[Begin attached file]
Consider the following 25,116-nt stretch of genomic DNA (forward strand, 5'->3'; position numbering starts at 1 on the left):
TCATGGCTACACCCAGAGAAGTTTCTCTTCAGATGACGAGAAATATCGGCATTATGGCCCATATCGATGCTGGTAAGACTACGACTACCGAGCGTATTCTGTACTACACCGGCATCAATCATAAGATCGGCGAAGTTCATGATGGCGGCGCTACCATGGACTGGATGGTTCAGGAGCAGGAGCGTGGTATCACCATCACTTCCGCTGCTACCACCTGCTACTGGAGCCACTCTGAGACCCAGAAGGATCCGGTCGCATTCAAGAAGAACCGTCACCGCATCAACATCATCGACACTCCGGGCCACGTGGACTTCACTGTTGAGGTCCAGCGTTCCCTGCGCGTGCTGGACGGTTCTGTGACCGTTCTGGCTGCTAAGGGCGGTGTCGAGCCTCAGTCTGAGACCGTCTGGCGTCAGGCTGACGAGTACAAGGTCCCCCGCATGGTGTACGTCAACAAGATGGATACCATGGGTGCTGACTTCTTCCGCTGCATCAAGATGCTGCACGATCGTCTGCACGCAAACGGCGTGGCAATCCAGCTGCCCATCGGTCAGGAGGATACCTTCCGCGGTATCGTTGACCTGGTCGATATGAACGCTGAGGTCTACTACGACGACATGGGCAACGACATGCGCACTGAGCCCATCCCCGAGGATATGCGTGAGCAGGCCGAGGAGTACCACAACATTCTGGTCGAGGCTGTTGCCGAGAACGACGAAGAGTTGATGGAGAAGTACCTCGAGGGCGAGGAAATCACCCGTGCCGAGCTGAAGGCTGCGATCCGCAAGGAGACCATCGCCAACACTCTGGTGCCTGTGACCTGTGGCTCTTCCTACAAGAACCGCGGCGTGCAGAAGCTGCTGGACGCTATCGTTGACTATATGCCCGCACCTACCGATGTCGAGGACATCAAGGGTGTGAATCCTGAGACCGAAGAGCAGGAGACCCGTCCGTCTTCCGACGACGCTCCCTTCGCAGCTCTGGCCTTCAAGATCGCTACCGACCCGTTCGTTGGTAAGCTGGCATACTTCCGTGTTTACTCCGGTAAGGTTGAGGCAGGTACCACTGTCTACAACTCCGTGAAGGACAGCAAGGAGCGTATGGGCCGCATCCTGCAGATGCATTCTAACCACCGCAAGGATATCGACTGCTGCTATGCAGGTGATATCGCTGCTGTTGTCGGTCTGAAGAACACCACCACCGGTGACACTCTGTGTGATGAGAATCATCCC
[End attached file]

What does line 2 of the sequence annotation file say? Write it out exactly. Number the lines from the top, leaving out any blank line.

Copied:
TCATGGCTACACCCAGAGAAGTTTCTCTTCAGATGACGAGAAATATCGGCATTATGGCCCATATCGATGCTGGTAAGACTACGACTACCGAGCGTATTCTGTACTACACCGGCATCAATCATAAGATCGGCGAAGTTCATGATGGCGGCGCTACCATGGACTGGATGGTTCAGGAGCAGGAGCGTGGTATCACCATCACTTCCGCTGCTACCACCTGCTACTGGAGCCACTCTGAGACCCAGAAGGATCCGGTCGCATTCAAGAAGAACCGTCACCGCATCAACATCATCGACACTCCGGGCCACGTGGACTTCACTGTTGAGGTCCAGCGTTCCCTGCGCGTGCTGGACGGTTCTGTGACCGTTCTGGCTGCTAAGGGCGGTGTCGAGCCTCAGTCTGAGACCGTCTGGCGTCAGGCTGACGAGTACAAGGTCCCCCGCATGGTGTACGTCAACAAGATGGATACCATGGGTGCTGACTTCTTCCGCTGCATCAAGATGCTGCACGATCGTCTGCACGCAAACGGCGTGGCAATCCAGCTGCCCATCGGTCAGGAGGATACCTTCCGCGGTATCGTTGACCTGGTCGATATGAACGCTGAGGTCTACTACGACGACATGGGCAACGACATGCGCACTGAGCCCATCCCCGAGGATATGCGTGAGCAGGCCGAGGAGTACCACAACATTCTGGTCGAGGCTGTTGCCGAGAACGACGAAGAGTTGATGGAGAAGTACCTCGAGGGCGAGGAAATCACCCGTGCCGAGCTGAAGGCTGCGATCCGCAAGGAGACCATCGCCAACACTCTGGTGCCTGTGACCTGTGGCTCTTCCTACAAGAACCGCGGCGTGCAGAAGCTGCTGGACGCTATCGTTGACTATATGCCCGCACCTACCGATGTCGAGGACATCAAGGGTGTGAATCCTGAGACCGAAGAGCAGGAGACCCGTCCGTCTTCCGACGACGCTCCCTTCGCAGCTCTGGCCTTCAAGATCGCTACCGACCCGTTCGTTGGTAAGCTGGCATACTTCCGTGTTTACTCCGGTAAGGTTGAGGCAGGTACCACTGTCTACAACTCCGTGAAGGACAGCAAGGAGCGTATGGGCCGCATCCTGCAGATGCATTCTAACCACCGCAAGGATATCGACTGCTGCTATGCAGGTGATATCGCTGCTGTTGTCGGTCTGAAGAACACCACCACCGGTGACACTCTGTGTGATGAGAATCATCCC